Minefield of Marikana: Prospects for Forging a New Social Compact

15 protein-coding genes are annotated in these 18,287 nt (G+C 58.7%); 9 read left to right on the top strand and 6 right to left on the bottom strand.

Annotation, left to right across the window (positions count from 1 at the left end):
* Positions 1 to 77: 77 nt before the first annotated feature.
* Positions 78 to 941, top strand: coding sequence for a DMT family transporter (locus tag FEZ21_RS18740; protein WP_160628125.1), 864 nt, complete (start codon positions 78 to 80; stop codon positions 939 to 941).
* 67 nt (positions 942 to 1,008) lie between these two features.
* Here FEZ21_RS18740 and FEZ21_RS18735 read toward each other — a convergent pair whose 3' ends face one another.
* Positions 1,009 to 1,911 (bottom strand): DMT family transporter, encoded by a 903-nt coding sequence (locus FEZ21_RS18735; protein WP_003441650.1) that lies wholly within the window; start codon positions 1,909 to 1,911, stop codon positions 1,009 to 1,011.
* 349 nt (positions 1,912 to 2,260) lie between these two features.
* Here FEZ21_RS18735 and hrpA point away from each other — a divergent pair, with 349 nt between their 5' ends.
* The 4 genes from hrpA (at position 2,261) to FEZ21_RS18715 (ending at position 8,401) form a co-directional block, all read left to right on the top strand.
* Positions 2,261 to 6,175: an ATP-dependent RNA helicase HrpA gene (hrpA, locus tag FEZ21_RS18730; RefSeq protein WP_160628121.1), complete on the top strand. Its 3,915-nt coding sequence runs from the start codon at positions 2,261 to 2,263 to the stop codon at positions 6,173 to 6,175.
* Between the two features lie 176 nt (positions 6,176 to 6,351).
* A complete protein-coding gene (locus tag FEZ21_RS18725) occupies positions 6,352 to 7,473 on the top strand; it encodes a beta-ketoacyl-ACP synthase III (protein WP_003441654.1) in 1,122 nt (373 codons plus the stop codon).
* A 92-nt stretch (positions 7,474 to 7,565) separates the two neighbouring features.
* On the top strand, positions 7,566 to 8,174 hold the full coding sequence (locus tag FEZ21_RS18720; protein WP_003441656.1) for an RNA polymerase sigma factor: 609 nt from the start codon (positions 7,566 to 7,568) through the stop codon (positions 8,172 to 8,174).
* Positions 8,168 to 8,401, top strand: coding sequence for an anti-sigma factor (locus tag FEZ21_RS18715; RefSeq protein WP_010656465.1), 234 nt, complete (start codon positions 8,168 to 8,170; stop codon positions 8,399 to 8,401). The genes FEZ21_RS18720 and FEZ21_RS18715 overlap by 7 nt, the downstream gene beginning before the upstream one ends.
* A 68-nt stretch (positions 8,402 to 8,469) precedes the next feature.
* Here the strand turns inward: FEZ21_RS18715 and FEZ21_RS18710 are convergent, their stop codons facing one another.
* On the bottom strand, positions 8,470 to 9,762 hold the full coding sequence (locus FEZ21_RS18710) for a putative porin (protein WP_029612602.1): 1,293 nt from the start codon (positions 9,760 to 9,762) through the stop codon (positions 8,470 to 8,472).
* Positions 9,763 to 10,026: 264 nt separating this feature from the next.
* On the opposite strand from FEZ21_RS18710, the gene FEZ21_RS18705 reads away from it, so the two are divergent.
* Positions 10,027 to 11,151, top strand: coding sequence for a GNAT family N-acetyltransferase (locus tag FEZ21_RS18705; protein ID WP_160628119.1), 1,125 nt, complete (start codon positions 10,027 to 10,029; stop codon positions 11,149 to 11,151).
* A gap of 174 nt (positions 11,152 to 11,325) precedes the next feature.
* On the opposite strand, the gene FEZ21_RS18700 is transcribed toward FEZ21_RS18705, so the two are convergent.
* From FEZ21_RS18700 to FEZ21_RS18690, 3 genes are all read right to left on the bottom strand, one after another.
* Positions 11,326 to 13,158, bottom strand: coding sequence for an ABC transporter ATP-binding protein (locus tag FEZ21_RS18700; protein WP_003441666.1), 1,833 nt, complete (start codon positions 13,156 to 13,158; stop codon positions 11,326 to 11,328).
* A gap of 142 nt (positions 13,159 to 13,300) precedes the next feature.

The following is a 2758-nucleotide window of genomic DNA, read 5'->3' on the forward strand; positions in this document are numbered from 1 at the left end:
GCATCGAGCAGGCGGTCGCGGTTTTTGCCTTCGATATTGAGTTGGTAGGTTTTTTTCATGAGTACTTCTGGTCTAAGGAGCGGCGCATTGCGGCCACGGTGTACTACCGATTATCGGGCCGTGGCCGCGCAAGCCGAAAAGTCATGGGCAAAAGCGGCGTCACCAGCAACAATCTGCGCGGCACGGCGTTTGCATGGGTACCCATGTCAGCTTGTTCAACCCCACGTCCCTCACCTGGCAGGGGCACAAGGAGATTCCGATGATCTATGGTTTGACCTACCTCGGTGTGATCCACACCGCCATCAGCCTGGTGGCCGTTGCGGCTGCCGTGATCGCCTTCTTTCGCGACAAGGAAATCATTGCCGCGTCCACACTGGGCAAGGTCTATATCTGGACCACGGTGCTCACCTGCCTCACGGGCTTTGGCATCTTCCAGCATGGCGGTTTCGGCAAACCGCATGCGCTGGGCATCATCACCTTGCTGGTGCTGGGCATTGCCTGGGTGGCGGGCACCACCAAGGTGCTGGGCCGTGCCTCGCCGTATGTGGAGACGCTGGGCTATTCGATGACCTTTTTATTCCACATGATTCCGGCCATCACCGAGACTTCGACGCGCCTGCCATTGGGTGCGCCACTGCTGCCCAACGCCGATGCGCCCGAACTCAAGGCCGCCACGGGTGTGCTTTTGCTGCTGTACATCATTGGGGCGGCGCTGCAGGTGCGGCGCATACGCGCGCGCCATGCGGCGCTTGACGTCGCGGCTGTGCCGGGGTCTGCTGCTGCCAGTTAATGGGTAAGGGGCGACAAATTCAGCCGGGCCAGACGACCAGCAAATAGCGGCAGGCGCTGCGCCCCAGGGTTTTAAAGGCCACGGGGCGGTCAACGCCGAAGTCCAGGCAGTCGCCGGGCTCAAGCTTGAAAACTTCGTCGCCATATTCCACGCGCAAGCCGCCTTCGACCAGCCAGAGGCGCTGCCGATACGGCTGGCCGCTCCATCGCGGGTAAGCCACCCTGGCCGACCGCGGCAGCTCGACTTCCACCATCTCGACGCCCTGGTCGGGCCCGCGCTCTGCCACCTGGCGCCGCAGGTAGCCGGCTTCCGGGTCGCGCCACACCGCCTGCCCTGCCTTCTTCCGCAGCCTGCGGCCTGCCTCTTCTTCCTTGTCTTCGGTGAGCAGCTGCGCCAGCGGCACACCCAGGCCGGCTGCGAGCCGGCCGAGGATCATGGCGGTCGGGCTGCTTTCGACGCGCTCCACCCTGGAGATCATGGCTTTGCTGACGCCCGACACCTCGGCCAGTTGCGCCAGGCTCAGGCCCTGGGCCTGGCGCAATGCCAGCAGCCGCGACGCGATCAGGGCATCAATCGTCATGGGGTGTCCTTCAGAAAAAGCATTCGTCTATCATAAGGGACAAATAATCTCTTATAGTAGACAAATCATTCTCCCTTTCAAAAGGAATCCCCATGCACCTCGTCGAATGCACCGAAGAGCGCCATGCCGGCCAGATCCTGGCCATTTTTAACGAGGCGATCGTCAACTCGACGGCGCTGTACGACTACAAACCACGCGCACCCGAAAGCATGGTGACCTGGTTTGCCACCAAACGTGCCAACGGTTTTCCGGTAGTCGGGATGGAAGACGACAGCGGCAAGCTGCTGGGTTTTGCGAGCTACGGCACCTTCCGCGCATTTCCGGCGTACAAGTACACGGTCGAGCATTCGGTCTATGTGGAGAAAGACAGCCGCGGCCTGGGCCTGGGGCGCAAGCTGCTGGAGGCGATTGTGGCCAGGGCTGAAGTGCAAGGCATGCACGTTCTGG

"The South African platinum belt provides a microcosm through which to explore a number of fault lines in the country’s political economy two decades into its democratic dispensation. After the Marikana tragedy of August 2012, the need to forge a new social compact among stakeholders in the mining industry became evident. This paper examines how such a compact could credibly be crafted to ensure that, rather than reproducing historical patterns of economic exclusion, the platinum sector – and the mining industry more broadly – could serve as a transmission belt out of poverty and into inclusive development. Using a theoretical framework established by the economic historians Douglass North, John Wallis and Barry Weingast, it concludes that the political incentives embedded in South Africa’s elite bargain are incongruent with the imperatives of equitable social and economic transformation. Carving out a new social compact therefore remains difficult in the prevailing context. Nonetheless, there are ways in which South Africa’s mineral wealth can be harnessed to produce pro-poor economic growth. This would involve ameliorating the worst effects of the migrant labour system by establishing more humane work cycles, providing security of land tenure in labour-sending areas, rethinking the role of traditional authorities, formulating clear mineral governance legislation, and thinking more carefully about how corporate social investment (CSI) initiatives could help to achieve the country’s development ambitions."